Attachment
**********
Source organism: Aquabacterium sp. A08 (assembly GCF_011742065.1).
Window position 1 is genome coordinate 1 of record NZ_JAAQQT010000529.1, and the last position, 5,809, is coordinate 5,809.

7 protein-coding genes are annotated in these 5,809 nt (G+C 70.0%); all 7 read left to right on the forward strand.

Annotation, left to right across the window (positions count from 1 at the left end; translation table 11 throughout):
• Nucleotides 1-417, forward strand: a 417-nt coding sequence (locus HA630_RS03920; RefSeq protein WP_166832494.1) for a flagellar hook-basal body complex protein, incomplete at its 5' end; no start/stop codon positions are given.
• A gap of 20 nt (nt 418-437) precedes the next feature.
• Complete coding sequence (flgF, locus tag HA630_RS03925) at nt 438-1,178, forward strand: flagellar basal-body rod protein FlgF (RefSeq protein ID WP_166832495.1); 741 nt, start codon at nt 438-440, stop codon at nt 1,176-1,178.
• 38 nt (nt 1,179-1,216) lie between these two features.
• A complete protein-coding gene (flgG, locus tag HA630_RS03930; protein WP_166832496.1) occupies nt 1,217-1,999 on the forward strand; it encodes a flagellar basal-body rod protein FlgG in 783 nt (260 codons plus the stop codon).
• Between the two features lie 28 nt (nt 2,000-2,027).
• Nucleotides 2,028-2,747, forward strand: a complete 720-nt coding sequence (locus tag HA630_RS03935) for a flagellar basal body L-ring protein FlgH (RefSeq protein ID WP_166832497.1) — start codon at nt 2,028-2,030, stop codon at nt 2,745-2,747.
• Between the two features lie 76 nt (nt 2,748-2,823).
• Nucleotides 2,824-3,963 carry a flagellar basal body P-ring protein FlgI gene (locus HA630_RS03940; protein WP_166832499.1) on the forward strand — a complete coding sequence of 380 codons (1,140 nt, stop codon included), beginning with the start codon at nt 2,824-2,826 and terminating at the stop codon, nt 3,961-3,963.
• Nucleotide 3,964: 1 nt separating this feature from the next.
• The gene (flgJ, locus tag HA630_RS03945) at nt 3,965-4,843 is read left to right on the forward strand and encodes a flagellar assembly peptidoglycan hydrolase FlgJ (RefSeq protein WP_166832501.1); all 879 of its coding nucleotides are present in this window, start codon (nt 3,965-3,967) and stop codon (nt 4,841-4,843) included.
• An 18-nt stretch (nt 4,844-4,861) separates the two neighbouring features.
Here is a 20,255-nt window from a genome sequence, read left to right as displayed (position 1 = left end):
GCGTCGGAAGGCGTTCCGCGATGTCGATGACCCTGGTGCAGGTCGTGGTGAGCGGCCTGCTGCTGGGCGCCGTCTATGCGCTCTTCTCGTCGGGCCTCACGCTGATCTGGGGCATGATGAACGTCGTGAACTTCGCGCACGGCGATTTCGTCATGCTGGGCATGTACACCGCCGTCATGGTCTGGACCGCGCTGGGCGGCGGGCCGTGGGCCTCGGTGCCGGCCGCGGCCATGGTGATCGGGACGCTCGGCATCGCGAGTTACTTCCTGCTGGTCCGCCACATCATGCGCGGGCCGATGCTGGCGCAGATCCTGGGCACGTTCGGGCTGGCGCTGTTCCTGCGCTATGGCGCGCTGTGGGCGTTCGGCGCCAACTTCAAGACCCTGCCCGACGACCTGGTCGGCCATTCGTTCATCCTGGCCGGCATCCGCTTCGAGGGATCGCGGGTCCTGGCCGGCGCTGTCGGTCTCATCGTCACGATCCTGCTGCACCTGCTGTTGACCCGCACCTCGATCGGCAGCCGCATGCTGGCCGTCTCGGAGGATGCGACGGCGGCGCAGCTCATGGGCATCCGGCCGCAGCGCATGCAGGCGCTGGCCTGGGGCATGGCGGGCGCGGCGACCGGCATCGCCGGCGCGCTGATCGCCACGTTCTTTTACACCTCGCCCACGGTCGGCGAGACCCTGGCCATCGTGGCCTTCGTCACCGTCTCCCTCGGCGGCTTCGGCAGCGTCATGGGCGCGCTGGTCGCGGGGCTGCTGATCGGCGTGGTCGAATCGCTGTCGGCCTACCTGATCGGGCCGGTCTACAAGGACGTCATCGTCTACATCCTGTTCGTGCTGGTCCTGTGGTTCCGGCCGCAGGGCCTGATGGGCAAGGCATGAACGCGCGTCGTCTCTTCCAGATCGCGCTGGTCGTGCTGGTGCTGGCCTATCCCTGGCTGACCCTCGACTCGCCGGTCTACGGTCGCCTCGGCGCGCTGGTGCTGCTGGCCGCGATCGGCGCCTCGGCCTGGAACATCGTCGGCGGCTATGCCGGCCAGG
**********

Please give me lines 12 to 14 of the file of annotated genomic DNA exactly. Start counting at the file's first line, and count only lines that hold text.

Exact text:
• Between the two features lie 76 nt (nt 2,748-2,823).
• Nucleotides 2,824-3,963 carry a flagellar basal body P-ring protein FlgI gene (locus HA630_RS03940; protein WP_166832499.1) on the forward strand — a complete coding sequence of 380 codons (1,140 nt, stop codon included), beginning with the start codon at nt 2,824-2,826 and terminating at the stop codon, nt 3,961-3,963.
• Nucleotide 3,964: 1 nt separating this feature from the next.